Cantata 81, Jesus schläft, was soll ich hoffen?
Fourth Sunday after Epiphany, January 30, 1724
J. S. Bach composed Cantata 81, Jesus schläft, was soll ich hoffen?, for the Fourth Sunday after Epiphany in his first annual cantata cycle in Leipzig, January 30, 1724. The text, by an unknown poet, closely follows the structure and content of the Gospel reading for the day.
The Sundays after Epiphany in the Lutheran church year focus on Jesus’s earthly ministry. The Gospel readings for the first Sundays after Epiphany relate significant moments of the beginning of this ministry, most notably Jesus’s baptism by John and the calling of the first disciples. Ensuing Sundays recount well-known stories from Jesus’s ministry, with today’s telling of Jesus’s miraculous calming of the storm in Matthew 8:23-27.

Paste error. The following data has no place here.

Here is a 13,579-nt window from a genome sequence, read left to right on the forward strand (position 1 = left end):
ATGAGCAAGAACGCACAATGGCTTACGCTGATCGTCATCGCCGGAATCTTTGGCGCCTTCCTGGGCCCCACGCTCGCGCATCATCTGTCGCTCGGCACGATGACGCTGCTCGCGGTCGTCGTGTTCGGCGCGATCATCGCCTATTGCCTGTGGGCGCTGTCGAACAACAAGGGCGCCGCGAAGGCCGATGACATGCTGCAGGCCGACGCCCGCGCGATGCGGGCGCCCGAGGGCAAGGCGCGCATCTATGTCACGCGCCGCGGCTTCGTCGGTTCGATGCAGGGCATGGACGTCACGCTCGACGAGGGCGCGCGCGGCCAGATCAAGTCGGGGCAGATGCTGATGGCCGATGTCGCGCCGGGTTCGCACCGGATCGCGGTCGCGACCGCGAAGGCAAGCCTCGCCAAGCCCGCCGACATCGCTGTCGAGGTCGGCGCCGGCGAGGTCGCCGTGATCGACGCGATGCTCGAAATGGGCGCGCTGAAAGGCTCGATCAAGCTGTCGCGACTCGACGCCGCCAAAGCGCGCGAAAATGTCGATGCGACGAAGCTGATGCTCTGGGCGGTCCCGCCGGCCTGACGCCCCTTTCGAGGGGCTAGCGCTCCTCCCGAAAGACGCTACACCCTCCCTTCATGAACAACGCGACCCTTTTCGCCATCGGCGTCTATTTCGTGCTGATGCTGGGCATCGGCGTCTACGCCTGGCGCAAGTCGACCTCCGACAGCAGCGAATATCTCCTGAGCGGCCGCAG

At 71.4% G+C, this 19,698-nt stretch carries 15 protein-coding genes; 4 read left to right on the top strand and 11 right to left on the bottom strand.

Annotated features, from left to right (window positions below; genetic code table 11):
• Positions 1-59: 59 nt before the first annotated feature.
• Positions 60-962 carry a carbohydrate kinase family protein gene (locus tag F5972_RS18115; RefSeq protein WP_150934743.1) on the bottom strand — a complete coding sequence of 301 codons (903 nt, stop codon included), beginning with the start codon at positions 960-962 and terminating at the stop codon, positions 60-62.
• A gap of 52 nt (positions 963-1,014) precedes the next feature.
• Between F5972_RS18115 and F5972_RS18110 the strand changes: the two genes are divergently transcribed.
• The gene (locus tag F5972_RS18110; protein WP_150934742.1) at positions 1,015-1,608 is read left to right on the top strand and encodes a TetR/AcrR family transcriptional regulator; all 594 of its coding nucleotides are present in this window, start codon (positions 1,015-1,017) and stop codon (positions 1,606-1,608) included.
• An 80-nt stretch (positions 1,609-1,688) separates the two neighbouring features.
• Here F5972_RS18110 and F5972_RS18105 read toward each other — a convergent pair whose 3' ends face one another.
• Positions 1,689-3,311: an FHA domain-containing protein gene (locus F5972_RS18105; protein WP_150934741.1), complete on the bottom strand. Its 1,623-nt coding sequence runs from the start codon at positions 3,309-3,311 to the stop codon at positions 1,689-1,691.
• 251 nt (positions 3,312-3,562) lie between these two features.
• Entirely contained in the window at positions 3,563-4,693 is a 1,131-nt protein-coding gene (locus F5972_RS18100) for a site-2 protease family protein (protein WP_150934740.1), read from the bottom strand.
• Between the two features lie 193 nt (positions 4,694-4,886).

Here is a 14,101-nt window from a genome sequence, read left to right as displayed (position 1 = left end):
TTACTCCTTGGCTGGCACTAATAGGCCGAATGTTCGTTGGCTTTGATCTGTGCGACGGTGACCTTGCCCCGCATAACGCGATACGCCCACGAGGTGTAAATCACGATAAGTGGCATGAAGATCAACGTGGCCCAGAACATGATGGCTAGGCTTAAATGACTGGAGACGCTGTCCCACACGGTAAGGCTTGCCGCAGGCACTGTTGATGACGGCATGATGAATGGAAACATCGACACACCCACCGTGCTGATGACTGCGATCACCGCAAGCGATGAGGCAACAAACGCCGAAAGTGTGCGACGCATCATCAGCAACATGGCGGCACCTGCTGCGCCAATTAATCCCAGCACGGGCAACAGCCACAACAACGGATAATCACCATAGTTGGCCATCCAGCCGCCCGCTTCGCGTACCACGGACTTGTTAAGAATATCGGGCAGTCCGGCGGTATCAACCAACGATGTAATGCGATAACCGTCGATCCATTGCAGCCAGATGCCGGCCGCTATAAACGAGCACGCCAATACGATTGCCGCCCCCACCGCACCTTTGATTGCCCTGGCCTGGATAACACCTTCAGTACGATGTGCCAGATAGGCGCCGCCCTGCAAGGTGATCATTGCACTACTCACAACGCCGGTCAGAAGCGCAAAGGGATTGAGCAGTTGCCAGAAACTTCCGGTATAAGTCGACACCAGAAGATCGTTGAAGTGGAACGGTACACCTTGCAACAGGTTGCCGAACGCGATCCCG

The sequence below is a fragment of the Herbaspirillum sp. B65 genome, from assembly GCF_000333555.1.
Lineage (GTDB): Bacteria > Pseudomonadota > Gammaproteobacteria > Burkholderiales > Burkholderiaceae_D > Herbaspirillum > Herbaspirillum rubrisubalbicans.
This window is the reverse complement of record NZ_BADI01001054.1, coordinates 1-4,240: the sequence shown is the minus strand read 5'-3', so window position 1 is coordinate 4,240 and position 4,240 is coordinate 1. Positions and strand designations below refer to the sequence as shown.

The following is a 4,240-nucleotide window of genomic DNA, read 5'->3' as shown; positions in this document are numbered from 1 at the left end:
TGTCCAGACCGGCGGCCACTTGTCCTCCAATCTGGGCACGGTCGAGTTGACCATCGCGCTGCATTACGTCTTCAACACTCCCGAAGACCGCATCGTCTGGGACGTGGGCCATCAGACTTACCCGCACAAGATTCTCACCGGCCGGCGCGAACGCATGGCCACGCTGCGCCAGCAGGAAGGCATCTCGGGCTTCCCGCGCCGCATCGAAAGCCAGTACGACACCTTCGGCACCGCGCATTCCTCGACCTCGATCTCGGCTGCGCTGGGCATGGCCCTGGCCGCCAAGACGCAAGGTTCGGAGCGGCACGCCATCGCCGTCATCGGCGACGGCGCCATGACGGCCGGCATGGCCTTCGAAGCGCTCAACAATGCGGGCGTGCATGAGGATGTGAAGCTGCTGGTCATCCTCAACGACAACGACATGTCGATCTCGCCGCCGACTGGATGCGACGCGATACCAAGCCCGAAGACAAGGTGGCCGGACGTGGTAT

The cantata’s poetry is intensely emotional, tracing the arc from terror to trust that the Gospel reading tells us the disciples experienced in the story. Bach’s composition matches this intensity with a highly dramatic musical interpretation of the text.
The starting point for considering every Bach church cantata is the Gospel for the day, the passage from the biblical books of Matthew, Mark, Luke, or John that was designated as the focus for that liturgical occasion. The Gospel readings were assigned by Martin Luther and largely consistent with the medieval liturgy on which he based his church reforms. Unlike the modern Revised Common Lectionary that uses a three-year cycle, the readings in Bach’s time were on an annual cycle so that the same Gospel reading returned each year for a particular liturgical occasion.
The Gospel for the Fourth Sunday after Epiphany is Matthew 8:23-27: